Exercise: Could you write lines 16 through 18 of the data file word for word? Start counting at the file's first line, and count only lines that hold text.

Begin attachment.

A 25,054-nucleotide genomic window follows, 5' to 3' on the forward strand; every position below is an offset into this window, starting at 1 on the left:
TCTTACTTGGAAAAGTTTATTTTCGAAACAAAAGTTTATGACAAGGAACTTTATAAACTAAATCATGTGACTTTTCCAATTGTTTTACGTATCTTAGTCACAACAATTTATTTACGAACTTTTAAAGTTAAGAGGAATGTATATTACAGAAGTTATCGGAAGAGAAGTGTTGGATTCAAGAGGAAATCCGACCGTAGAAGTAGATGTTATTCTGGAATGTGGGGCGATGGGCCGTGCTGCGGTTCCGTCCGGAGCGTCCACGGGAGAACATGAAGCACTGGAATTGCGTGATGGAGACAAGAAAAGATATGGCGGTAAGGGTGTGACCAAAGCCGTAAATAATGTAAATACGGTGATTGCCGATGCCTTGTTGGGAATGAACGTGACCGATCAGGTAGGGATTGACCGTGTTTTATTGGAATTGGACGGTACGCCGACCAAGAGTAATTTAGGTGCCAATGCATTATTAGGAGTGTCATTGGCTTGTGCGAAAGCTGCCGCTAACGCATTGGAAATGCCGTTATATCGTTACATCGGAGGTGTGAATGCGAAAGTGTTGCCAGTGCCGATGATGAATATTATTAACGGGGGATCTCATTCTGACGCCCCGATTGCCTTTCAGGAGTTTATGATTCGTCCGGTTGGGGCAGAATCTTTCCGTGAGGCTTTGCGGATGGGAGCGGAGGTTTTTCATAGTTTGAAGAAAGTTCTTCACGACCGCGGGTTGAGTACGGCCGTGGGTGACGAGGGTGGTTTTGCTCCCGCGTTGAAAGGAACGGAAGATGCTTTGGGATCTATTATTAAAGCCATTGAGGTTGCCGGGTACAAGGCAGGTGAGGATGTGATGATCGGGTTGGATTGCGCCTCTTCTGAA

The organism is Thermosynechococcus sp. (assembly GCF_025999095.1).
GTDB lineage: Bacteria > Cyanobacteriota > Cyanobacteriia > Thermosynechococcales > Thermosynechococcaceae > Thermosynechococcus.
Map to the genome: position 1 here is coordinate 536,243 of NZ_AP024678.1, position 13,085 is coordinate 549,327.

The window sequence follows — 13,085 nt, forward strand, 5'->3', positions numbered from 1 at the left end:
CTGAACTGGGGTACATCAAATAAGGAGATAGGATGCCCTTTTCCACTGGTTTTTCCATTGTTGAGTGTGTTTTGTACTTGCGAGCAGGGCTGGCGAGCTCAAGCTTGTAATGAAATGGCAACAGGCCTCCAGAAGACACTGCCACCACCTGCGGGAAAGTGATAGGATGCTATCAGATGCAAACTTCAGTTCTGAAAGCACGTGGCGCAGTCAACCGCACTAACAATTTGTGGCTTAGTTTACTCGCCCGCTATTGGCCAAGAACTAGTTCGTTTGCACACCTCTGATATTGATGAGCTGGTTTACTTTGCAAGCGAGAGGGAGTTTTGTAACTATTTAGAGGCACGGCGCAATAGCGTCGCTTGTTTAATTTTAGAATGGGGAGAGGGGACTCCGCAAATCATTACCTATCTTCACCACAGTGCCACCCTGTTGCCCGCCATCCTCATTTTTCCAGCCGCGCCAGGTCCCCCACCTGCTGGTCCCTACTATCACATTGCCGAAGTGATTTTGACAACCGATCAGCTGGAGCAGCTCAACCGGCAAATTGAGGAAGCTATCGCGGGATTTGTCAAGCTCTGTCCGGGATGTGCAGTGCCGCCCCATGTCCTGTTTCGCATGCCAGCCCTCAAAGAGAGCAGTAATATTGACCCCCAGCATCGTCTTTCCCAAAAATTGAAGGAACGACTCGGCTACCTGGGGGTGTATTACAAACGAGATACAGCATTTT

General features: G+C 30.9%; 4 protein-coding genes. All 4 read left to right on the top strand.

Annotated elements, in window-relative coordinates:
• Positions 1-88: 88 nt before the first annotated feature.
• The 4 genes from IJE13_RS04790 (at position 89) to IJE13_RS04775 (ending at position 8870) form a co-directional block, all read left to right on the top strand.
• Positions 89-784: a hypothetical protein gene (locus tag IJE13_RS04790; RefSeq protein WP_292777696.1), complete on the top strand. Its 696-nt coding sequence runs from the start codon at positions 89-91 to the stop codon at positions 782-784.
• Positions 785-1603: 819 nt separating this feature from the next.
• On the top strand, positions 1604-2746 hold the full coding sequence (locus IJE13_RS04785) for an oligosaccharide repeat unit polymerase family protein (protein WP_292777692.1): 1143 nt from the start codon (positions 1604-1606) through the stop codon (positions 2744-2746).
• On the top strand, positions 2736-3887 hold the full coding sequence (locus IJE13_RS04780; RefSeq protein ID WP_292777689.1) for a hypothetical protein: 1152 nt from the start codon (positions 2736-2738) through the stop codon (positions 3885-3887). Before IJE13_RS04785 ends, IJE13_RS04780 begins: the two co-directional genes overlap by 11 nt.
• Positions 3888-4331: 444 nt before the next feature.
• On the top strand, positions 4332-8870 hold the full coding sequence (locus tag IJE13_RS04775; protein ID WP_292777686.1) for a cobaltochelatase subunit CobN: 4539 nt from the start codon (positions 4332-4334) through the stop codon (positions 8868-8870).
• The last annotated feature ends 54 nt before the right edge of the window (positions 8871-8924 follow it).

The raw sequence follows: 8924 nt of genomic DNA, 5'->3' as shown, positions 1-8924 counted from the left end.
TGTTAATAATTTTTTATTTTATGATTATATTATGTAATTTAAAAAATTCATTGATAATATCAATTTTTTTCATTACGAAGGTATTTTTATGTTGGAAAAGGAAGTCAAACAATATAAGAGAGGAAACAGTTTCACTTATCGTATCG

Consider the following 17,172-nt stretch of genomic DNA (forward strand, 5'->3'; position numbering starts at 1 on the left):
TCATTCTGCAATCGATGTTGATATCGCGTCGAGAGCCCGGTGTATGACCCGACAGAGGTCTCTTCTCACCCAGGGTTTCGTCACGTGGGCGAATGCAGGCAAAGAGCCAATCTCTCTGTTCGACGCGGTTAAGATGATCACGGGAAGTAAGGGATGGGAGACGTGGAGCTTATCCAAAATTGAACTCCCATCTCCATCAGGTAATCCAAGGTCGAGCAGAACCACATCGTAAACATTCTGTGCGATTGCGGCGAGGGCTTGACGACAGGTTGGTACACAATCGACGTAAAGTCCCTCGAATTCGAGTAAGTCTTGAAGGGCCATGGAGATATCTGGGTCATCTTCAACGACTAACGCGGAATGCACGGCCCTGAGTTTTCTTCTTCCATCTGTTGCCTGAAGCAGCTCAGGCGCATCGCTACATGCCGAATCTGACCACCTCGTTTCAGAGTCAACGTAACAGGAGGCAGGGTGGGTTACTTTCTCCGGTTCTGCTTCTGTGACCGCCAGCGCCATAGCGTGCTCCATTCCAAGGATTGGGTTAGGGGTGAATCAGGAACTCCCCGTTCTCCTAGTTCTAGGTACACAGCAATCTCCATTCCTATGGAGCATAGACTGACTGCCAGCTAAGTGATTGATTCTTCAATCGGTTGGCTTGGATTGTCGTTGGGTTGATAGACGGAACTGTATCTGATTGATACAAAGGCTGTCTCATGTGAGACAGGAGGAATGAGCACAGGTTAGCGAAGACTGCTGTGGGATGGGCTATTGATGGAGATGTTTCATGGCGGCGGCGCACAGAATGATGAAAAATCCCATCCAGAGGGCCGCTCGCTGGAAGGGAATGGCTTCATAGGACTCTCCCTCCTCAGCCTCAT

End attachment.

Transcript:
• Positions 3888-4331: 444 nt before the next feature.
• On the top strand, positions 4332-8870 hold the full coding sequence (locus tag IJE13_RS04775; protein ID WP_292777686.1) for a cobaltochelatase subunit CobN: 4539 nt from the start codon (positions 4332-4334) through the stop codon (positions 8868-8870).
• The last annotated feature ends 54 nt before the right edge of the window (positions 8871-8924 follow it).